David R. Henderson  

WSJ's "Roll Your Own" Deficit Reduction

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The Wall Street Journal has on its site a list of options for reducing the projected $1-trillion-plus federal budget deficit for 2020. It's a list of cuts in discretionary spending, cuts in so-called "entitlement" spending, and increases in taxes. I don't know if you can get there without a subscription to the WSJ, but here's the link.

What I found, and I noticed this with a similar New York Times link two years ago, is how easy it is to get the deficit down to "only" a few hundred billion with no major tax increases. I say "easy" meaning, not that it's easy politically, but that one can do it without causing major hardship and disruption.

Why did I "settle" for a few hundred billion rather than a zero deficit? Three reasons. First, because I wanted to avoid major tax increases. Second, if you get the budget deficit down to under $300 billion, then even a modest inflation rate of 2% in 2020 will eat away the existing federal government debt so that the net increase in real debt is zero or negative.

The third reason that I "settled," though, was that the Wall Street Journal rigged it that way by severely limiting the options. I was hoping to get a chance to bring home all the U.S. troops from around the world but it didn't give that option. I wanted to end the absurdly expensive Joint Strike Fighter airplane program: again, according to the Journal, no can do. I was hoping to get rid of the Department of Energy and the Department of Education and Homeland Security, but, again, it didn't give that option. I wanted to cut the State Department in half (hey, I felt modest this morning and so I didn't go further.) Again, it didn't give that option.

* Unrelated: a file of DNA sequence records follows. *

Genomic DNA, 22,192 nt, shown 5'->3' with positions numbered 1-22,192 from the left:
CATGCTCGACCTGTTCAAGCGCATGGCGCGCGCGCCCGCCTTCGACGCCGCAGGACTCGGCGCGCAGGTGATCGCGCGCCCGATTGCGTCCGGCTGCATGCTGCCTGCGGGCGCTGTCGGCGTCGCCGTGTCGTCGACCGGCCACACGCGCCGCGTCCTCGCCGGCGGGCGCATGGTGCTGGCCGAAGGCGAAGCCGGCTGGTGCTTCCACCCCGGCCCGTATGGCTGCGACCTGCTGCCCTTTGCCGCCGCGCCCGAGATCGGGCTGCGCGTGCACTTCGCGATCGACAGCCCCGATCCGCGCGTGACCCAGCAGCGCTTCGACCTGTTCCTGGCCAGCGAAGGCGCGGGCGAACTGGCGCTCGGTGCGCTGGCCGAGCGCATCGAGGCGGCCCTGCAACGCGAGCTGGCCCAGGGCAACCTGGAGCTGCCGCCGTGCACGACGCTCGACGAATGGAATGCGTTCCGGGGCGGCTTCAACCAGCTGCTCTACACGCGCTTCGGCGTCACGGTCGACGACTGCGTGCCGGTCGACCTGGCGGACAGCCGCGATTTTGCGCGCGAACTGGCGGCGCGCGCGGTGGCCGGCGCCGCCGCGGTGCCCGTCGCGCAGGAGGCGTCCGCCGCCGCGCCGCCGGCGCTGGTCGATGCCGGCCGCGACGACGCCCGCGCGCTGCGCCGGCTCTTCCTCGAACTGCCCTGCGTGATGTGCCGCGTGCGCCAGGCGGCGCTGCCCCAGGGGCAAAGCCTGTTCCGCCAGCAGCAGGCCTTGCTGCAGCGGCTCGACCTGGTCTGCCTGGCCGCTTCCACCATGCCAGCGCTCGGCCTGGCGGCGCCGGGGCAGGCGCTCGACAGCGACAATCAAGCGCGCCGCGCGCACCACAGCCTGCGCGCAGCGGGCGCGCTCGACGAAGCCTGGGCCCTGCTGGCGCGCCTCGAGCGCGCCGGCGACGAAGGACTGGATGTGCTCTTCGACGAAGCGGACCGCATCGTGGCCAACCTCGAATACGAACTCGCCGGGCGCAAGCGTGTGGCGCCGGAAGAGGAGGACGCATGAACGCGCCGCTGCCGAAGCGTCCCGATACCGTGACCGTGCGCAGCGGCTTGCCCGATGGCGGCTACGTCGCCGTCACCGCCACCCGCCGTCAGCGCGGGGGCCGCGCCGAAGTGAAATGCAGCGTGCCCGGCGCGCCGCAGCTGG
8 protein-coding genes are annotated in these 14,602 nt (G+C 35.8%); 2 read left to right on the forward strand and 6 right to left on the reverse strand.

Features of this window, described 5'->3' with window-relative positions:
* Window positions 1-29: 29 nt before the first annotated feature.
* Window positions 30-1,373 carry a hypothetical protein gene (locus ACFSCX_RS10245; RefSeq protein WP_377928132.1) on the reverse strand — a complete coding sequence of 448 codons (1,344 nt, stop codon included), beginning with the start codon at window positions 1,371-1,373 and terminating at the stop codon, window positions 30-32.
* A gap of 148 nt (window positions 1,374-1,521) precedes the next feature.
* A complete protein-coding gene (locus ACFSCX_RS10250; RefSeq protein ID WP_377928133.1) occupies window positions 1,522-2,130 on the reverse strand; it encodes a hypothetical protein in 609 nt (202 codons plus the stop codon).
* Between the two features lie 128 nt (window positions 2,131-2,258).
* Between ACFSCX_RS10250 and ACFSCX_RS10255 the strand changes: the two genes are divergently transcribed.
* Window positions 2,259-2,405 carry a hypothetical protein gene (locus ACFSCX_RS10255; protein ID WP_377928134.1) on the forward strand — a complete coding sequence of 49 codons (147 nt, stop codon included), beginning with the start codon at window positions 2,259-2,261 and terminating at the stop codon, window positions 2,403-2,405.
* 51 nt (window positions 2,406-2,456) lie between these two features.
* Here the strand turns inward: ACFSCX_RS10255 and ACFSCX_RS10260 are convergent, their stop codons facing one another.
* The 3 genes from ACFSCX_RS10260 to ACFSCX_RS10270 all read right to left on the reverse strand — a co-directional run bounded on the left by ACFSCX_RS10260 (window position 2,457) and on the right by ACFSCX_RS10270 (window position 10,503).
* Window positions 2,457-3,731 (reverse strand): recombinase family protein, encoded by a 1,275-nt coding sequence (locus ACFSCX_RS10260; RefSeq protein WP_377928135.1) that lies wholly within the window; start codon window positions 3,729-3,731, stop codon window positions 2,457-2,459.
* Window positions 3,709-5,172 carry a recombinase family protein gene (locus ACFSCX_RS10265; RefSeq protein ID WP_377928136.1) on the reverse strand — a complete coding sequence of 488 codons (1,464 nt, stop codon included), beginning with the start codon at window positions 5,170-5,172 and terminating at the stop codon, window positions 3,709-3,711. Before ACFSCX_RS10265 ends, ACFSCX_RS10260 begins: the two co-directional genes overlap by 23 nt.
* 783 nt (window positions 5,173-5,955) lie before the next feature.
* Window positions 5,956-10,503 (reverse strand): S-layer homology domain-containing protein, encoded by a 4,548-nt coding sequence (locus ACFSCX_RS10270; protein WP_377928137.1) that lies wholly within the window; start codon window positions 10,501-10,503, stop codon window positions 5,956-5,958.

Note that the WSJ categorizes "increasing passenger fees for airport security and air traffic control" as a budget cut. Not quite. It's a tax increase.

Try your hand at it and see how you do. Report back in the comments if you care to.

HT to Greg Mankiw.

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CATEGORIES: Fiscal Policy , Taxation

COMMENTS (13 to date)
Kevin writes:

I achieved similar results. My impression is that, limiting yourself to moderate, popular options makes closing the deficit functionally impossible.

Dave T writes:

I agree with Kevin's observation -- but what I don't understand is why there isn't more cuts on the table.

We are spending over $80 billion a year on the farm bill (which is currently expired, awaiting the House to renew) -- why don't just eliminate that?

I would love to see someone put a full detailed list of ALL THE THINGS the federal government does -- and lets go through it LINE BY PAINFUL LINE and choose what to eliminate, or what to cut and by what percent.

Mike W writes:

Here's a longer list of spending and revenue options from the CBO:


David R. Henderson writes:

@Dave T,
Good point.
@Mike W,
Thanks. How does this one compare to the CBO study that the NY Times references (if you have time to answer)? It's here.

Daublin writes:

I found it pretty easy to find collections of spending cuts that, as a total package, I expect would be acceptable to the broad American public. Like David, I found the main changes had to be on the spending side.

The claim that such packages are unpopular is not quite right. I believe that most of the American public--college kids being an exception--perfectly understand budgets, and will willingly accept an overall reduction so long as it appears to have been spread around to spending on the whole.

What is impossible is getting our dysfunctional government to follow through with one of these plans. One of the most basic functions of any governing body is to apportion the budget, and the American government is refusing to even try.

Thomas Sewell writes:

For those that may doubt the problem is spending vs. taxes and/or tax cuts, see this spending vs revenue chart.